10. Dekotora (Japan)
Long thought of as a homogenous culture of cubicle drones, the Japanese can actually be just as creative and weird as anyone. Dekotora (an abbreviation of “decoration truck”) is a perfect example of how individualistic the Japanese can be. Built and owned by independent truckers, dekotora are regular trucks modified to look like the front of a Las Vegas casino. Except not so boring. A tangle of lights, decals, and massive chrome fixtures, these trucks light up the Japanese highways and rest stops as their owners gather to show off their designs. No two trucks are the same and owners take pride in making their trucks as outlandish as possible. Best of all, these trucks are actually used to transport goods.
9. Tourist Buses (Thailand)
Like dekotora in Japan, Thai tourist buses are riots of color and design. Custom painted by professionals who devote their lives to the art, these buses cruise around Thailand decorated with millions of different designs and images. From Disney characters to Japanese anime scenes, nothing is too outlandish or colorful to be masterfully rendered on the side of a bus. In fact, the custom painted buses are so widespread that the only kind of bus that would stand out on the streets of Bangkok is one with a regular paint job. In the tourist bus industry, garish colors and giant cartoon characters are the norm. Say what you want about these buses, but they sure beat getting into some crappy old grey Greyhound.
8. Choppers (U.S.A.)
At the end of World War 2, millions of returning GI’s found themselves back home with a thirst for excitement that postwar life couldn’t satisfy. Many of them purchased motorcycles to enjoy the speed and freedom of the open road, but found the factory versions bulky and full of unnecessary parts. Putting the skills Uncle Sam had taught them to peaceful use, they modified and “chopped” their bikes to make them leaner and faster. Over the next twenty years, the art developed and a huge subculture was born. Although choppers largely faded from the public eye over the years, they saw a resurgence in the 2000’s with shows like American Chopper and brands like West Coast Choppers marketing the customized bikes to a new generation. Highly modified, dangerous and loud; perhaps no other custom vehicle better symbolizes the U.S.A. Which is lucky because that’s the only country in the world where you can legally drive one.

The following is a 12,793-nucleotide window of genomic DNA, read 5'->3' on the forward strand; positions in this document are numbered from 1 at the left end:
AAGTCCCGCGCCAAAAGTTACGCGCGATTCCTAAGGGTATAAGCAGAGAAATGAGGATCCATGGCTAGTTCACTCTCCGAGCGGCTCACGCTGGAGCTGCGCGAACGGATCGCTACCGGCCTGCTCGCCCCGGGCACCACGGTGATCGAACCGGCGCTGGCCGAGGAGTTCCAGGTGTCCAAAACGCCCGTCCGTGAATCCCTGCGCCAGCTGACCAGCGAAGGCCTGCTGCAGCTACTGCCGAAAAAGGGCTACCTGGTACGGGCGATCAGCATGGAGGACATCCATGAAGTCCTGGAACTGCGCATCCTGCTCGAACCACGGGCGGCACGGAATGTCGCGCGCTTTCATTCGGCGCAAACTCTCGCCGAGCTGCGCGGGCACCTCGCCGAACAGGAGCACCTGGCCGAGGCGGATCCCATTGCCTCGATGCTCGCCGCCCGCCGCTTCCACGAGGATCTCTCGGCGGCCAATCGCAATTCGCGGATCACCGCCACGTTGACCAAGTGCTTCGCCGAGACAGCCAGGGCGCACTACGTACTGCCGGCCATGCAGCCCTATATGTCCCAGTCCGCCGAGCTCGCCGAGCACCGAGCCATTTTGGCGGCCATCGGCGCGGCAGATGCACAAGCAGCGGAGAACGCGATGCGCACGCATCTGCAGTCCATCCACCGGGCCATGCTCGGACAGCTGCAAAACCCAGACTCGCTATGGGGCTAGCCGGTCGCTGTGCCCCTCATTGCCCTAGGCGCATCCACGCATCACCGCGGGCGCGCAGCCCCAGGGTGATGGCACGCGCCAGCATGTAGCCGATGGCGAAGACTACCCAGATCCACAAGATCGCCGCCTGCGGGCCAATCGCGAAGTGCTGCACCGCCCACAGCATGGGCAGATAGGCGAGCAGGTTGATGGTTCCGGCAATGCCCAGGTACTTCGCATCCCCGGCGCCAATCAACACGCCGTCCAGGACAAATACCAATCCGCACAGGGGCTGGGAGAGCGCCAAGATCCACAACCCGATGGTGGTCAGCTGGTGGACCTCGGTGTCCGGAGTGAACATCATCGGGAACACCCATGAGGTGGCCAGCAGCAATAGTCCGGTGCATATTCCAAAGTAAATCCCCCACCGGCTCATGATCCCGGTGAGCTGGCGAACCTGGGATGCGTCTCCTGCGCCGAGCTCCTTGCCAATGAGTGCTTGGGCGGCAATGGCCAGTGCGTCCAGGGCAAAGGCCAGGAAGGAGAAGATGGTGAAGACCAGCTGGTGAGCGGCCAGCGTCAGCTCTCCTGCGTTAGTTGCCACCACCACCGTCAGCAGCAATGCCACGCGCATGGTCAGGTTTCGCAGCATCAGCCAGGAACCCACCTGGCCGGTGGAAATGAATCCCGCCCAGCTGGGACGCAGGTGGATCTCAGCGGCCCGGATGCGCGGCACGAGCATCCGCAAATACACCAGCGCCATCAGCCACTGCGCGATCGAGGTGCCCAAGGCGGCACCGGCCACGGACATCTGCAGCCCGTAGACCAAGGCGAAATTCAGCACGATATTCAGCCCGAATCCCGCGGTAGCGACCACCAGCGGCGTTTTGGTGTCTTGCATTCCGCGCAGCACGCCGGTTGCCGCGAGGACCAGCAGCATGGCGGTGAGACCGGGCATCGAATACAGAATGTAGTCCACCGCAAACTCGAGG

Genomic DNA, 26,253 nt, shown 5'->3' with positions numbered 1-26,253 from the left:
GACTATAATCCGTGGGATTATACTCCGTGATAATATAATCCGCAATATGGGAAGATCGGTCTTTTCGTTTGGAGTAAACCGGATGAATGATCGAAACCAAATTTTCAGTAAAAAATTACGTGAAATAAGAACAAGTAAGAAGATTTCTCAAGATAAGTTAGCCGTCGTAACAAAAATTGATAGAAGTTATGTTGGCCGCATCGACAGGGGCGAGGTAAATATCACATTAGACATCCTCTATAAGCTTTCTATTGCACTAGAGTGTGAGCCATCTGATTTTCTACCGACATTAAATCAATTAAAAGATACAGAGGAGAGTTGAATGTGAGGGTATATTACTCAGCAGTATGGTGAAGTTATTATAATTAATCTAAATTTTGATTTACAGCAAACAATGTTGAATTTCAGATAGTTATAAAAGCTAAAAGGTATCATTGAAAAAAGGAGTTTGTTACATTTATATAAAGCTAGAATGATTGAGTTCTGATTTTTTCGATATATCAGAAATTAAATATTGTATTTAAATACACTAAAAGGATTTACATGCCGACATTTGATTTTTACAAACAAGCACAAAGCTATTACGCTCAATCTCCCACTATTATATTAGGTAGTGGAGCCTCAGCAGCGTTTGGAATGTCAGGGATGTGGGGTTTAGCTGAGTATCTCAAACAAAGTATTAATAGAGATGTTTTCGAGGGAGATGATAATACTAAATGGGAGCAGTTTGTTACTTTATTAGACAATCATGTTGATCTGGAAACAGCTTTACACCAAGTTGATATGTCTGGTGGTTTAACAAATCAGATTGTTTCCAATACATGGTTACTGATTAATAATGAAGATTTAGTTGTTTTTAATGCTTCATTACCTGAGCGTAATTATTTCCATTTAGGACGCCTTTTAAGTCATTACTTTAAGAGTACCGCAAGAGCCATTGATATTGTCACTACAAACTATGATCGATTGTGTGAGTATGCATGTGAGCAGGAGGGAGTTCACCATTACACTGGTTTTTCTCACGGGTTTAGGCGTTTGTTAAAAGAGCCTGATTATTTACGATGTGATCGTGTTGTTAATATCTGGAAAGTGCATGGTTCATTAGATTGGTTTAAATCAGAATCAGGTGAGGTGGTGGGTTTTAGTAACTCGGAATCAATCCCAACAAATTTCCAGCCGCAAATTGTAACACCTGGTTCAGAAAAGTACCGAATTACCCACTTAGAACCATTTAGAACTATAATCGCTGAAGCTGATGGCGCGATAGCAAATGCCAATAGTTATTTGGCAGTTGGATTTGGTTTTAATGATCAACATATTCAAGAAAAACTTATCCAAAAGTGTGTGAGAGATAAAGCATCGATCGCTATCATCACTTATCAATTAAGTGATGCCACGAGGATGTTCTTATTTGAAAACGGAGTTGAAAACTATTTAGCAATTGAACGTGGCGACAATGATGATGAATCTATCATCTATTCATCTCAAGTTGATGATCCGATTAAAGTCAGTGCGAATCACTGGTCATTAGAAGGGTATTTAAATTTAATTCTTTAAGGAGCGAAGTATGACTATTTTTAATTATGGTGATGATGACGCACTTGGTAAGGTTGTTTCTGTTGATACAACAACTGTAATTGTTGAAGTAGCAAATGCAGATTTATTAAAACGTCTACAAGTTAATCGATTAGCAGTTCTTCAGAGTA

7. Itasha (Japan)
Let’s say you finally have enough money and power to buy that Italian sports car you’ve always dreamed of. A masterpiece of automotive engineering and raw power, it looks just as cool as it feels. Obviously, the first thing you’re going to do is run out and blow a whole bunch more money to have a sexy cartoon character painted on it, right? Strange as it may seem, for a group of car enthusiasts in Japan, that’s exactly what they do. Known as itasha (which means “pain car”- “pain” for “painfully embarrassing” or “painful on the wallet” – really) these cars are primarily owned, operated, and shown off by guys whose love for performance vehicles is matched only by their desire to make love to a cartoon. Although the itasha are starting to be seen in actual races and sponsored by actual companies, it’s still largely a labor of love. For the men who devote a sizable chunk of their pay checks to letting the world know just how much they love that cartoon schoolgirl with the pink hair, no amount is too much.
6. Lowriders (U.S.A.)
Although they’ve come to be associated with West Coast hip hop culture in recent years, lowriders have always been an integral part of Chicano culture. First built by Mexican Americans as far back as the 30s, lowriders and the culture around them developed and flourished during the postwar boom. Like the ex-soldiers who cut up their choppers, lowrider enthusiasts heavily modified their cars to ride as low as possible. After first using sandbags and cinder blocks, they moved on to actually cutting and shortening their cars. The goal was to be as “low and slow” as possible. One of the most famous lowrider modifications, hydraulics, was actually done as a response to a punitive law enacted by the state of California. Not pleased to have a bunch of what they saw as undesirables driving low and slow through their neighbourhoods, the state made it illegal to have any part of a car lower than its rims. To get around the law, one enterprising customizer took some pumps from an old B-52 bomber and invented a system where he could raise or lower his car depending on whether there were any cops around.